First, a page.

Brad Robichaux: Imelda was a test and our area passed

Published 12:08 am Tuesday, September 24, 2019

Imelda certainly was no Harvey, at least for the Greater Port Arthur area.

Port Arthur, Nederland, Groves and Port Neches managed to keep their collective heads above the water, thanks in no small part to the efforts of city officials, fire departments, plenty of residents and the lessons learned and improvements made since the last time the area faced flooding.

The Nederland Fire Department mounted a few rescues, but, thankfully, Nederland Frist Baptist Church was gracious enough to open its doors to provide shelter for the flooding victims.

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“The people really appreciate it, we got a lot of compliments,” Nederland Fire Chief Terry Morton said. “First Baptist Church was very instrumental in rescues. They opened their building up and provided some personnel and food for evacuees. It was a huge help for us.”

Some of that food was donated by Golden Croissant. Owner Anita Nguyen had helped during Hurricane Harvey by providing her baked goods for first responders and others in need, and she saw an opportunity to do her part again.

“It’s just what we do,” she said. “We’ve done it twice. We had the food available, why wouldn’t we help?”

Port Neches was on top of its obligations. Once the city dispatched with its power outages and street flooding, it answered the call of neighboring Fannett, which received on Thursday the highest reported rainfall levels — 42 inches.

“We all band together no matter what,” Port Neches Police Chief Paul Lemoine said. “When Harvey hit we had all kinds of volunteers and agencies that helped us out. That’s how it works. That’s what we do.”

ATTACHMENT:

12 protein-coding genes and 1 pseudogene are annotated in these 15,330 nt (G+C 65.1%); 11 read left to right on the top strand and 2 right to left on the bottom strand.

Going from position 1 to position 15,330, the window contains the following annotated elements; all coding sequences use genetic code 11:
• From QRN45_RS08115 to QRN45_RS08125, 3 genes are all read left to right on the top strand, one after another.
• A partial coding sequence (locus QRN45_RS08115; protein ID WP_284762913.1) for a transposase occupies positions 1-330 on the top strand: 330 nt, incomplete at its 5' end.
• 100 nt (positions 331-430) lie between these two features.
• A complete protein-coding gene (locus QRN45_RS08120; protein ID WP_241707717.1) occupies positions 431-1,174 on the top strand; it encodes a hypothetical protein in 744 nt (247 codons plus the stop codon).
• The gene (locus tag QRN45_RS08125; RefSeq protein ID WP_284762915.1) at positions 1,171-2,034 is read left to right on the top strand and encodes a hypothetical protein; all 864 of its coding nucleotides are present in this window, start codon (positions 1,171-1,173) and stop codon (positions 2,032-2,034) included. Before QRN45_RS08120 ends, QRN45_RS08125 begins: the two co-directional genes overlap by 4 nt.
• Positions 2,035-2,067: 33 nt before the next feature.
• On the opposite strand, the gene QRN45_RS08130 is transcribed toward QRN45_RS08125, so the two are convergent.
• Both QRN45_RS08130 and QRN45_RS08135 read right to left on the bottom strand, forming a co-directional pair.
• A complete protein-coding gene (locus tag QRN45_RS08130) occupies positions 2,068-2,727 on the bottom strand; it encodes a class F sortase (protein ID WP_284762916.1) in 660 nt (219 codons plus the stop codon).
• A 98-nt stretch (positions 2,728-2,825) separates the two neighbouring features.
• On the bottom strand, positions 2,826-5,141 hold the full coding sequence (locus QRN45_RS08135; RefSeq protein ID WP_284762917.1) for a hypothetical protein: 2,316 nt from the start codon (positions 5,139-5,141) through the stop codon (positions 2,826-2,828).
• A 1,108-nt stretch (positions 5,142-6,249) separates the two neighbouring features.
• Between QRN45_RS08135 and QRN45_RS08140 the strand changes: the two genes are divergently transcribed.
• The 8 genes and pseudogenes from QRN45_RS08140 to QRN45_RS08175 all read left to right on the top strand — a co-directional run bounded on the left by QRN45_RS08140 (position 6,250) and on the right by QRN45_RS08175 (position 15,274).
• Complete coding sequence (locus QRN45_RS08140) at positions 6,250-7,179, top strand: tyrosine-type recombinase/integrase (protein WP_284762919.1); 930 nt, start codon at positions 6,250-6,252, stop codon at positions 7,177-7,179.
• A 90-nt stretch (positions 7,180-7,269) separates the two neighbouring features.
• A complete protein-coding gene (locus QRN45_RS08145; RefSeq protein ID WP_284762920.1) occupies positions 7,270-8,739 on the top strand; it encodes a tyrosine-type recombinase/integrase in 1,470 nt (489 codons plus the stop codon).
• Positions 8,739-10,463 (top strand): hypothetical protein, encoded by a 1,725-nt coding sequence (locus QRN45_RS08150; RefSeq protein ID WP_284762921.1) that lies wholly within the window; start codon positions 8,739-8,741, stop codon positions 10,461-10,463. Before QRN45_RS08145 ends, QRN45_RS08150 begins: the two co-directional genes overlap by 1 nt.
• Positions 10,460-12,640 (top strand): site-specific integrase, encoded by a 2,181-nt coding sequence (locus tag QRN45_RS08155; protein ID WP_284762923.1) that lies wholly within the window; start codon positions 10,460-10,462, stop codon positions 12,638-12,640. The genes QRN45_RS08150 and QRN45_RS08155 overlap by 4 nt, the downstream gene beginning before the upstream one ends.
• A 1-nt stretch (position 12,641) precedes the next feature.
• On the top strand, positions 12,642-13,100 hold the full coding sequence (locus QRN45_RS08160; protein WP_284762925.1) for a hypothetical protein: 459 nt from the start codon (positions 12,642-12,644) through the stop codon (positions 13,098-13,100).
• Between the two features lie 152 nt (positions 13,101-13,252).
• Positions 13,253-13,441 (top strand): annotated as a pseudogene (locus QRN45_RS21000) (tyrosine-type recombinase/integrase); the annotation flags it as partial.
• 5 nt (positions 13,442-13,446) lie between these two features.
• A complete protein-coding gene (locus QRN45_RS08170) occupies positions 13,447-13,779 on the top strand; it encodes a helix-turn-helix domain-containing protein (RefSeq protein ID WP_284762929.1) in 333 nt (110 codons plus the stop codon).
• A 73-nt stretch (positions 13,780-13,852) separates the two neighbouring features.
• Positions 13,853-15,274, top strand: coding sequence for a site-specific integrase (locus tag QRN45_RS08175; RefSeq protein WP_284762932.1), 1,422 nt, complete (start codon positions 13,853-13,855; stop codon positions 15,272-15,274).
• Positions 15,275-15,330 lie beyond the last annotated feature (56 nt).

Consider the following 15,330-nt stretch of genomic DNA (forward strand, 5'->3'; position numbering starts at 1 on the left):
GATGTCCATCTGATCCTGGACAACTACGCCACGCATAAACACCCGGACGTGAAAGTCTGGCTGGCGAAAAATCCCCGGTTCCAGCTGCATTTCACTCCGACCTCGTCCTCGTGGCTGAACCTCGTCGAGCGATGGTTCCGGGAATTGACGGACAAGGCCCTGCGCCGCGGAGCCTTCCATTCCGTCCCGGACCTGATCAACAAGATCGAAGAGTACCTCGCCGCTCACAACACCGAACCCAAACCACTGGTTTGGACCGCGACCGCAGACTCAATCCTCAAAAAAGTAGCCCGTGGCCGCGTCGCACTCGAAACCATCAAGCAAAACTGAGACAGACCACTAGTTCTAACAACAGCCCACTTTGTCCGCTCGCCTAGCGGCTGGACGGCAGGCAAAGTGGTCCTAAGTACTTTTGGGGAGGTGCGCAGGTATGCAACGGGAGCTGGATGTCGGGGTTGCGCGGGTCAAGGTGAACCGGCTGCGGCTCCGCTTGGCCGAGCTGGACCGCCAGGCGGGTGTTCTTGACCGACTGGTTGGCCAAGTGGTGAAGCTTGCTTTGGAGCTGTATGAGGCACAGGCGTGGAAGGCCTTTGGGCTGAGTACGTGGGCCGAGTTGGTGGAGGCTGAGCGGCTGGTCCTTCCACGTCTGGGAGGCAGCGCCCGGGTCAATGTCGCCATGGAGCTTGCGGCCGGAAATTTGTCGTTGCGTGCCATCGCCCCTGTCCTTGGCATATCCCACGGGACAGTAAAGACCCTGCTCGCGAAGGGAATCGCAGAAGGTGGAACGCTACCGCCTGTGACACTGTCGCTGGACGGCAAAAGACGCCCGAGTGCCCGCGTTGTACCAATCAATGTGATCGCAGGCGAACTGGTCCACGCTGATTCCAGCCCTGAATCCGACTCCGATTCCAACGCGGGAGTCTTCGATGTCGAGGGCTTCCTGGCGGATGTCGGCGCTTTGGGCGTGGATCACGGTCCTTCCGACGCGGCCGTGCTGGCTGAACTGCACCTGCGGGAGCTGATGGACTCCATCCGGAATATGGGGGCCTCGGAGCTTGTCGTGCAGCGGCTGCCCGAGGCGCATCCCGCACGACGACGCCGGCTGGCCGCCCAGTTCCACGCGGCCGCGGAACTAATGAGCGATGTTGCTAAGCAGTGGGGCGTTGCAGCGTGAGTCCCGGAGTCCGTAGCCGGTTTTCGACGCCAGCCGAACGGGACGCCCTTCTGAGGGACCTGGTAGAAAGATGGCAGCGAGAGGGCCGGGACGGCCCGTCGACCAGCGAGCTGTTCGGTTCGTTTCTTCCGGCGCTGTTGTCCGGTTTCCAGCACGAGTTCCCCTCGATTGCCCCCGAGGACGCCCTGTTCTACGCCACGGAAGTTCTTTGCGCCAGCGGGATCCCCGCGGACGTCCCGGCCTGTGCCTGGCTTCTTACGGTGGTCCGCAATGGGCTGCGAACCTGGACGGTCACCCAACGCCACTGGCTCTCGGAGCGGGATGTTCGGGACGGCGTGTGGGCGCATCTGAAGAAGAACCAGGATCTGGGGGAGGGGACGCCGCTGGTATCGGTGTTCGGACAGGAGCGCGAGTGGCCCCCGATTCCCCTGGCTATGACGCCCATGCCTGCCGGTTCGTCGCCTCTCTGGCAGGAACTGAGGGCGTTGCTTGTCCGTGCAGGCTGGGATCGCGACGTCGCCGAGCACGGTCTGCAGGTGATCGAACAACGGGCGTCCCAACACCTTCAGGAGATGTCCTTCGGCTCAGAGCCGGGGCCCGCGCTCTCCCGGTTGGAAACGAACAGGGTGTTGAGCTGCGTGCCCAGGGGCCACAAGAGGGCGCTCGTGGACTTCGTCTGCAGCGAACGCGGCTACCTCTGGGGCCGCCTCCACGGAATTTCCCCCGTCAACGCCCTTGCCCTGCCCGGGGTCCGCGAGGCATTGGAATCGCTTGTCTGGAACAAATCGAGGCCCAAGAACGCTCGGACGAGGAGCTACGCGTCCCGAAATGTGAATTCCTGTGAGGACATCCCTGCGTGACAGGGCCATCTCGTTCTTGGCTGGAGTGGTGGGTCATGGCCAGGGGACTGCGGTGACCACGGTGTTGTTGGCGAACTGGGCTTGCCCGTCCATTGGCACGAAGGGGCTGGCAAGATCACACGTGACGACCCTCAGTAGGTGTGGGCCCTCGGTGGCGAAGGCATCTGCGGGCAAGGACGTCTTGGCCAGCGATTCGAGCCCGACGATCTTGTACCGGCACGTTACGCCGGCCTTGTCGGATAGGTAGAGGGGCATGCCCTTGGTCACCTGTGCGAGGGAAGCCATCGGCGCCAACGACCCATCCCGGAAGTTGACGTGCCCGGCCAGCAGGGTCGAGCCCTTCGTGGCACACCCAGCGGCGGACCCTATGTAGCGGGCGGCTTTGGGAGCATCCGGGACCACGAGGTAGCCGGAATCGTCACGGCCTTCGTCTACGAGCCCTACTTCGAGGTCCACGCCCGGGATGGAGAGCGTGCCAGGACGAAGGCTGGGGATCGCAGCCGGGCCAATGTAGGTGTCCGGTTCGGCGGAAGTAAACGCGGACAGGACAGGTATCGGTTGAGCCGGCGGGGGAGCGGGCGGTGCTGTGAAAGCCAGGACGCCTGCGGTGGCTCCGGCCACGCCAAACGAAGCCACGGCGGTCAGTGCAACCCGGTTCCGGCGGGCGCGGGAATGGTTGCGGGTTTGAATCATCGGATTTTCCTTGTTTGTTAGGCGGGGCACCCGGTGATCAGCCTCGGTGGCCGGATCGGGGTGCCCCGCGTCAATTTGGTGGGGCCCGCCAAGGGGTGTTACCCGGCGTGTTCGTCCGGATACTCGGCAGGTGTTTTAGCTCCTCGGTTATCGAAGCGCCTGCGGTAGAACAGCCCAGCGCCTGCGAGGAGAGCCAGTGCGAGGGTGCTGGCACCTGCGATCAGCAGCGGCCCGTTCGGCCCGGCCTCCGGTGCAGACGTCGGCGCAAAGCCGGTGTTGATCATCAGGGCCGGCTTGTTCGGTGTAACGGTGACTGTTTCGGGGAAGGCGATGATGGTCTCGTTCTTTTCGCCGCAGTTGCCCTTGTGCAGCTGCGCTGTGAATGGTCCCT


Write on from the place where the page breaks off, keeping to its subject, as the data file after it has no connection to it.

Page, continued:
Groves didn’t have a single report of a home flooding by Friday. Nevertheless, city officials were out in force making sure ditches were clear and the drainage systems were working. Groves Assistant Fire Chief Kelley Moore was out with Mayor Brad Bailey clearing ditches of blown-away garbage cans.

“We were going by my neighborhood and saw that garbage cans — including mine — were knocked over, so we got out and picked up our garbage to make sure it didn’t get caught in the drainage,” Moore said.

Drainage District 7 stayed on storm duty until all the water was gone. Luckily for the area, there wasn’t nearly as much water as there could have been.

“This (Imelda) was completely overshadowed by Harvey because it was such a big storm,” DD7 general manager Phil Kelley said.

This wasn’t the first rodeo for the Greater Port Arthur area when it comes to flooding. People here know what it takes to weather sever weather events because they’ve gone through it all before. They know it takes vigilance, planning and community support.

It takes luck, too, and the Greater Port Arthur Area was lucky to avoid the worst Imelda had to offer. People were still ready, and still willing to do what it takes. Harvey was a harsh lesson to learn, but it seems to have been well-learned.

If Imelda was, for us, only a test to see how we handle the next 100-year flood, we certainly passed.

Brad Robichaux is a reporter for The Port Arthur News. He can be reached at